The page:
The human species is the fruit of evolution by natural selection, just as described by Charles Darwin, although persistently refuted by creationism. Of the only two Sapiens species known to have existed, the Homo sapiens neanderthalensis and the Homo sapiens sapiens, only the latter currently survives. Hominization is regarded today as a process of successive but interdependent "freeings". It reveals that becoming human is a process which still and always continues. Having started by a bio-evolution, hominization led to an anthropo-evolution, and finally to a techno-evolution. Rather than excluding each other, these claim and integrate each other.
That the human species is the fruit of an evolution by natural selection is, since Charles Darwin, an unquestionable scientific fact, although persistently challenged by creationism. However, the way evolution was - and continues to be - carried out, has been the object of some scientific controversy, as new fields of scientific research develop and cover previously unexplored areas. In fact, the general law of the evolution of species by natural selection was established by Darwin, but the intimate mechanisms of that evolution - in populations and in the individuals that form them - only became clear when the synthesis between Darwinian evolutionism and the laws that govern heredity (initially studied by Gregor Mendel) was made. This synthesis was only possible with the emergence of molecular biology, with the conception of the chain model of desoxyribonucleic acid by James Watson and Francis Crick, and, in a definite way, with the field of immunogenetics, in which Jean Dausset had a seminal role, and from which, in turn, emerge the current cutting-edge researches in the field of psychoneuroimmunogenetics. The biological evolution which led to the Homo sapiens sapiens species we currently are, was - is - a long process which still and always continues. The links of that chain are established today, but the one that marks the decisive and irreversible transition between the hominid species and present man is still the object of search and controversy. The other question still without an answer concerns the relationship there might have been between the first sapiens sapiens and the last representatives of the Homo sapiens neanderthalensis - or Neanderthal men - who, having evolved independently, confirmedly had the chance to meet. Nevertheless, it is not known whether the former eliminated the latter, speeding up their extinction, or if they merged with and assimilated them. Anyhow, it is an undeniable fact that these were the only two sapiens who ever existed on the face of the Earth. Hominization is regarded today as a process of successive but interdependent "freeings" which followed the attainment of the permanent erect position, but which began much earlier than the very process of hominization, ever since, from inferior animals to superior mammals, one witnesses the progressive inversion of the proportions between the genetic conditioning and the conditioning resulting from learning, followed by the appearance of the possibility to choose between simple operations. Palaeoanthropological data allow us to believe that the freeing of the hand will have occurred since the Australanthropos, at the end of the Tertiary period, and that it comes with a concomitant lithic industry which would not stop developing. The progressive attainment of erect march allows the freeing of the upper limbs from locomotion and, in turn, the freeing of the mouth from the prehensile function, in a series of anatomic changes which culminates with the so-called "Cro-Magnon Man", the primitive representative of the only Sapiens species currently present in the whole globe. This is, on the whole, the freeing from an important part of the zoological links which, at brain level, are expressed by the replacement of the motor territories by association zones which, instead of guiding the brain towards an increasingly evolved anatomic and technical specialization, as happens with other species, opened to man unlimited possibilities of generalization. The human brain thus became super-specialized in generalization and prepared for almost all possible actions. In turn, the manual tool emerged as the instrument which freed man from the genetic constraints that link the organic animal tool to the zoological species. The freeing of the tool might be the most flagrant material fact but, as Leroi-Gourhan says, the fundamental fact is actually the freeing of language, which allows to place the memory of Humankind outside the body, in the social organism. The withdrawal expressed in the separation of the tool from the hand, and of the word from the object, is the same expressed in the distancing of society from the zoological group. It was in this way that technology began to free itself from the zoological realities and from the process of biological evolution, i.e. still when, in the anthropoids, the first artificial tool was created. The difference between human societies and animal societies would therefore lie in the fact that in the latter the genetic inscription of behaviors is imperiously dominant - which forces the individual to possess the total heritage of collective knowledge and forces society to evolve at the rhythm of the palaeontological drift - whereas in the transition to human societies, the bond between species and memory - whose preservation and transmission are ensured by language - is broken. According to Leroi-Gourhan, Humankind's technical behavior is expressed at three levels: the specific level, the socio-technical level, and the individual level. The specific level is subjected to the excessively slow rhythm of the general evolution of species, and Humankind's technological intelligence is connected to the level of evolution of his nervous system and to the genetic determination of individual capabilities. At socio-technical level, human intelligence creates - at the margin of individuals and specific ties - a collective organism with amazingly fast evolutionary properties, which ends up becoming just as imperative for the individual as the zoological subjection that makes him be born Homo sapiens. Finally, the individual level of technological behavior shows us that the human species also presents a unique character, since the brain apparatus grants the individual the possibility to confront situations translated into symbols, allowing him to symbolically emancipate from the ties at once genetic and socio-technical. The culmination of the musculoskeletal transformations in the change of the relative positions of the pharynx and larynx, as compared to the other species of primates (and of which there are still traces in human babies who maintain, like them, the reflex of breathing and swallowing at the same time, unlike adults), is at the origin of the fully developed phonatory system which is the essential biological condition for the attainment of human language. In turn, from the evolutionary point of view, this means that memory, which preserves the skills necessary for survival, moved definitely from the memory of the species which each individual carries in his genetic code - i.e. from a merely biological support - to collective memory, ensured by the relationships of individuals within their social group, with a symbolic support. The existence of this memory is archaeologically confirmed by an increasingly sophisticated material culture and by the clear evidences of the practice of ritual inhumation (funeral ceremonies necessarily associated with beliefs, and hence based on a fully developed symbolic system, i.e. a primitive form of religion), at least since the Neanderthals. It can and must then be said that an anthropo-evolution follows the bio-evolution. In fact, Leroi-Gourhan explains that, since the Homo sapiens, evolution witnesses an increasingly marked separation between the development of bodily changes - which remained on the scale of geological time - and the development of changes in tools, connected to the rhythm of the successive generations. For the survival of the species, an accommodation became necessary - one that not only concerned technical habits, but that, in each mutation, implied the reformulation of the laws governing the grouping of individuals, which can only be made through symbolicity. However, if it can be said that this anthropo-evolution is governed by human language, the truth is that the only traces of its fossil phases are, besides skeleton traces, the remains of technical activities. This leads us to conclude that, in the anthropological phase of evolution, language and technology are inextricable and show close solidarity towards each other, which implies they mutually condition one another, without one being able to be considered as the exclusive and unilateral determinant of the other. They are not two typically human facts, but two aspects of a same hominization phenomenon. The traces of technology must therefore be seen as witnessing - and unique at that until the emergence of writing - the existence of languages that gradually distance themselves from animal languages, or zoolanguages, to become human language. From this it must also be concluded that the interwoven oppositions between nature, culture and technology, and namely the mutual exclusion between nature and culture, make it difficult to situate technology in relation to each one of them. Bio-evolution thus opened the path for an anthropo-evolution in which the human species became capable of resorting to natural phenomena themselves as means for the transformation of nature, both outside the human body and inside it while nature. The example of the use of natural motivity - starting with animal motivity, going through the aeolian and hydraulic, and ending with the motivity of modern machines - shows how the human species frees the motivity of its body, transforming it in the very process, which thus ends up being a simultaneously biological and technological process. It is in this sense that technological means cannot be considered as mere extensions or prostheses of the human body, of its senses, of its organs or of its functions. Although they are also so (the metal which externalizes the hand, the vapor which externalizes the muscle, etc., until the computer which replaces with undeniable advantage the intellectual capacity of calculus), technological means deeply transform the body while medium of the individual's self-perception and of his relationship with others, with the world. Technology thus replaces the physiological body as an external organism which, in return, is inscribed in it and incorporated by it. Leroi-Gourhan even states, in this respect, that it is as if humanity changed a little of species each time it simultaneously changes tools and institutions. If the process of hominization is inscribed, step by step, in the body of the individuals who form the populations of the species, nowadays it seems, however, that it is becoming obsolete, maintaing the archaic needs that were the motor of all its ascension, when it has already been projected onto bio- and info- technological externalizations in whose system the individual increasingly plays the role of a specialized cell and, even so, not always. As if human "of flesh and bone" were in the process of permanently becoming an authentic living fossil, motionless in the historical scale, perfectly adapted to the time when the mammoth triumphed, but already outdated in the time when his muscles propelled the triremes, as Leroi-Gourhan says. That obsoleteness is, nevertheless, illusory to a considerable extent, and the cyborg, android and robotic replicas of the human body owe more to science-fiction than to the course of actual, contemporary technoscientific possibilities. The omnipresence of technology in the contemporary world, with the possibilities of widespread transformation of natural phenomena and of the environment, of manipulation of the human body and construction of ways of life, raised evolution to a new stage which Gilbert Hottois called techno-evolution. Attentive to Leroi-Gourhan's teaching, Hottois does not oppose techno-evolution to bio-evolution and anthropo-evolution, which is the same as saying technology to biology and culture. In fact, the species we are is - in tension but in an integrated way - biological, symbolical and technological, without any of them being able to be regarded henceforth as an absolute guarantee of the humanity of the humans we are - or rather, that we make ourselves today, just as the generations which preceded us always made themselves. The process of becoming human did not have to wait for the age of modern technology to be confronted, in a decisive way, with the danger of inhumanity, i.e. of being always about to fall in undesirable and inhuman possibilities, in the pursuit of the possibilities of being human (with ethnic groups, genders, ways of life, languages and cultures, belonging to historical times and geographical spaces, etc.). We were not always what we are today, and we should be sure that the change which brought us here is something that continues. There was never a natural, cultural and technological humanity, since always and forever remaining identical to itself, being able to be preserved unchangeable forever, even if we can only broadly speculate about the characteristic features of what may become a post-humanity. In this sense, to question the future of the Humankind we are implies opening up to possibilities of making ourselves that are at once biological, symbolical and technological, without one being able to unilaterally impose itself on the others, or hinder them in the contribution of each to integration with the others.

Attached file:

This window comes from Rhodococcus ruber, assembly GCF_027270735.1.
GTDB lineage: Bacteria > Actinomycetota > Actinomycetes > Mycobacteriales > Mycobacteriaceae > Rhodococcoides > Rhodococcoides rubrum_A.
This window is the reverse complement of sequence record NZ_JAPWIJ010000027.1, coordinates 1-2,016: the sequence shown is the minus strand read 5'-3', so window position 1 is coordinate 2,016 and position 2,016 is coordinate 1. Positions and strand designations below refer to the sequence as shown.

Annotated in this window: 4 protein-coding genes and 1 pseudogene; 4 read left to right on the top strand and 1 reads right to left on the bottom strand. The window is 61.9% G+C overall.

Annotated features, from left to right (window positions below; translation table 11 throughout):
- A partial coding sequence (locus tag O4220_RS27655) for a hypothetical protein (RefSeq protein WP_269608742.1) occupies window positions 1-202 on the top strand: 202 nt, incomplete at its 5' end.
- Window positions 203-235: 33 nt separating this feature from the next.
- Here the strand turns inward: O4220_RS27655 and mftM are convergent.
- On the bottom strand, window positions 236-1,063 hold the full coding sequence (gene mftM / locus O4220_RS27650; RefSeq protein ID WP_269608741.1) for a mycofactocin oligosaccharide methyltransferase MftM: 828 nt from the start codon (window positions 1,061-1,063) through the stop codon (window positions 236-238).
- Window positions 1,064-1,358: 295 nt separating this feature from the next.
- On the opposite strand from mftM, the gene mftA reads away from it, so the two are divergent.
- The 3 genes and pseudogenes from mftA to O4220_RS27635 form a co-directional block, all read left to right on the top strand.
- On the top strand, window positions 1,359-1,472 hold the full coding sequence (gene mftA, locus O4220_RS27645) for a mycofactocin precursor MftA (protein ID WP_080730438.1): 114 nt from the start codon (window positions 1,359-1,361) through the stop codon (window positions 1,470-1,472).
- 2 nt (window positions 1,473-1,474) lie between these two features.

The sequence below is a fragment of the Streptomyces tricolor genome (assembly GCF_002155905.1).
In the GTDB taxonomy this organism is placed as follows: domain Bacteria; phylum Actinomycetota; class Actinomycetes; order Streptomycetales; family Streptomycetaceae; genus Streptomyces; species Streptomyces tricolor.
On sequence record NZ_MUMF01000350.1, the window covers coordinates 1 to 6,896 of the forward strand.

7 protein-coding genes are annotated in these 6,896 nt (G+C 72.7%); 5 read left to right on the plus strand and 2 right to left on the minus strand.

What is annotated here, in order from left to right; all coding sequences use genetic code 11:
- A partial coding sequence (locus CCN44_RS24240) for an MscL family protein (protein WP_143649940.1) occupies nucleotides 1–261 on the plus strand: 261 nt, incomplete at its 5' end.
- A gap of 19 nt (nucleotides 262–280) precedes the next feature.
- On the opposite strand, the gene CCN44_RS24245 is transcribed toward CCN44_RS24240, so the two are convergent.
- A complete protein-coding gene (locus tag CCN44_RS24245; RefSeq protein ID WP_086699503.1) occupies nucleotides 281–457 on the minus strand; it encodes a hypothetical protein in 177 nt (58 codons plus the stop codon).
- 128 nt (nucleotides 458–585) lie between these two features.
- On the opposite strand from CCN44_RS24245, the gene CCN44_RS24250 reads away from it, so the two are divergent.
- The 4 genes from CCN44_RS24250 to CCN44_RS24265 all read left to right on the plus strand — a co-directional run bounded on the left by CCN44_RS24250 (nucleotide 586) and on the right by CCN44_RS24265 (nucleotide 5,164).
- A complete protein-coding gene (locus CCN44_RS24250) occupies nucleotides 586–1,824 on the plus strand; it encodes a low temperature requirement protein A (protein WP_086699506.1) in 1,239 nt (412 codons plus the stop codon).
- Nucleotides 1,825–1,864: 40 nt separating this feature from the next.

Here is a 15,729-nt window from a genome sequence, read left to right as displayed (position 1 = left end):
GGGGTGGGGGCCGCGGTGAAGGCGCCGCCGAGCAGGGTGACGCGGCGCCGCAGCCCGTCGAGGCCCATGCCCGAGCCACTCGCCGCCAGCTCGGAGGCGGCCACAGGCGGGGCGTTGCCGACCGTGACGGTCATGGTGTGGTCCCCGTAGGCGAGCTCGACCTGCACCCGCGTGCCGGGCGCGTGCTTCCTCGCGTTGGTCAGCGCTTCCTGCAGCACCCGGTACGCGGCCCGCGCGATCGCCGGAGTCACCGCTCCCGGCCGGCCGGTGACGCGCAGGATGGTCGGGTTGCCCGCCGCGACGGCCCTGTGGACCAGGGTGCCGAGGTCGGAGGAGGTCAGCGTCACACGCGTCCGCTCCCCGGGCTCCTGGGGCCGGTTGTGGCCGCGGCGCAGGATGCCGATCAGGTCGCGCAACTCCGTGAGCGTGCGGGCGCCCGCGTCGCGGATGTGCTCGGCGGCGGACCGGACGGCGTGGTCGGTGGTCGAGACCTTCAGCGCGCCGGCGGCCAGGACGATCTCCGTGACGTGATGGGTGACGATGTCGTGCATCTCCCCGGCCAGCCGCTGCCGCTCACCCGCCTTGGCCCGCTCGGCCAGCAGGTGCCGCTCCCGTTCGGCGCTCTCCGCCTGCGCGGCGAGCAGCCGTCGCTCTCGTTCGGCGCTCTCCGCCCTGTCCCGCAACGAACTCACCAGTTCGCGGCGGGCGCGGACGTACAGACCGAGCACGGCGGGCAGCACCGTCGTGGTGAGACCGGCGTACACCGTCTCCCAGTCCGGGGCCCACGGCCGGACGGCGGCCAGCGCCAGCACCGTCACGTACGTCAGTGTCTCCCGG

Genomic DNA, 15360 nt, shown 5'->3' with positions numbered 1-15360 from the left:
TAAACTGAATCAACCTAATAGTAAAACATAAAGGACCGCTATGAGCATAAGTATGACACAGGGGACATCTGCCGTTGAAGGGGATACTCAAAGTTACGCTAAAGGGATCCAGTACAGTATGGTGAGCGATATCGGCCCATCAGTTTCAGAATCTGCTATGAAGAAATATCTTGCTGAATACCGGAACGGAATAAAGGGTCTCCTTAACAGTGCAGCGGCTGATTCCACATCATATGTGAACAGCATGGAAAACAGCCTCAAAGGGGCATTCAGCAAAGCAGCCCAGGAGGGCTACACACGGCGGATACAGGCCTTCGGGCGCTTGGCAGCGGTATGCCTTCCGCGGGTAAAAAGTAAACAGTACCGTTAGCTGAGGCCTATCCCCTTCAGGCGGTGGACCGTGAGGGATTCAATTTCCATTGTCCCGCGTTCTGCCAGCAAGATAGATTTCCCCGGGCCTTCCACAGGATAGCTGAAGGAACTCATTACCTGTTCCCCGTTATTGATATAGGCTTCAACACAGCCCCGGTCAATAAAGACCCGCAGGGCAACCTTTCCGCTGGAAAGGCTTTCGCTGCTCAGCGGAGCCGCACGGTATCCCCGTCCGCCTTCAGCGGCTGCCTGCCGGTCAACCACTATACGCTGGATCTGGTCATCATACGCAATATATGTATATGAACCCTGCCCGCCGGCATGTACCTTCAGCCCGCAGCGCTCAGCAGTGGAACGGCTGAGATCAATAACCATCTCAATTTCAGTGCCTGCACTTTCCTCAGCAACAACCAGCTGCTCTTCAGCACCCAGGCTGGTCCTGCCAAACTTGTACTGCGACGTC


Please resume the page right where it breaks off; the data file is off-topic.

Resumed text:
Hottois, Gilbert - O paradigma bioético. Lisboa: Edições Salamandra, 1992
Leroi-Gourhan, André - O gesto e a palavra, 1 - Técnica e linguagem. Lisboa: Edições 70, 1990
Leroi-Gourhan, André - O gesto e a palavra, 2 - Memória e ritmos. Lisboa: Edições 70, 1990
Leroi-Gourhan, André - Evolução e técnicas, 1 - O homem e a matéria. Lisboa: Edições 70, 1984
Leroi-Gourhan, André - Evolução e técnicas, 2 - O meio e as técnicas. Lisboa: Edições 70, 1984